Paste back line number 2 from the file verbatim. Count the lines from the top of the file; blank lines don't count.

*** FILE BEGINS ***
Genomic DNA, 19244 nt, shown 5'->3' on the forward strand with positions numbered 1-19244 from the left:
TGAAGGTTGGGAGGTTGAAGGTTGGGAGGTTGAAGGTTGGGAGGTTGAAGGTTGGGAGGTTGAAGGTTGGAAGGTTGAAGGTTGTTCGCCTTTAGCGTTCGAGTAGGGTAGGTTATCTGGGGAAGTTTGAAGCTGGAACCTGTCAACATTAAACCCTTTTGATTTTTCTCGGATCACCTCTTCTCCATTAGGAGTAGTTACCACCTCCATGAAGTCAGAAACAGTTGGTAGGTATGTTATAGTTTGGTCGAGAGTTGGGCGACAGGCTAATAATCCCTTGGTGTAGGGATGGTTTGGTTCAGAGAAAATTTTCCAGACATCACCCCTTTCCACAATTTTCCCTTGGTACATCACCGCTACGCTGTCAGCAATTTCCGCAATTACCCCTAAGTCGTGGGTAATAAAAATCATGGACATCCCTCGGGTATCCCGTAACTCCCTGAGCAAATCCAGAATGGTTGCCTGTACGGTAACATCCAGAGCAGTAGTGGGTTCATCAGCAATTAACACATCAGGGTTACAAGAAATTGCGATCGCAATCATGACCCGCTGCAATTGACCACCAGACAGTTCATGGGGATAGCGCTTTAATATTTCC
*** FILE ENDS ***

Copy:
TGAAGGTTGGGAGGTTGAAGGTTGGGAGGTTGAAGGTTGGGAGGTTGAAGGTTGGGAGGTTGAAGGTTGGAAGGTTGAAGGTTGTTCGCCTTTAGCGTTCGAGTAGGGTAGGTTATCTGGGGAAGTTTGAAGCTGGAACCTGTCAACATTAAACCCTTTTGATTTTTCTCGGATCACCTCTTCTCCATTAGGAGTAGTTACCACCTCCATGAAGTCAGAAACAGTTGGTAGGTATGTTATAGTTTGGTCGAGAGTTGGGCGACAGGCTAATAATCCCTTGGTGTAGGGATGGTTTGGTTCAGAGAAAATTTTCCAGACATCACCCCTTTCCACAATTTTCCCTTGGTACATCACCGCTACGCTGTCAGCAATTTCCGCAATTACCCCTAAGTCGTGGGTAATAAAAATCATGGACATCCCTCGGGTATCCCGTAACTCCCTGAGCAAATCCAGAATGGTTGCCTGTACGGTAACATCCAGAGCAGTAGTGGGTTCATCAGCAATTAACACATCAGGGTTACAAGAAATTGCGATCGCAATCATGACCCGCTGCAATTGACCACCAGACAGTTCATGGGGATAGCGCTTTAATATTTCC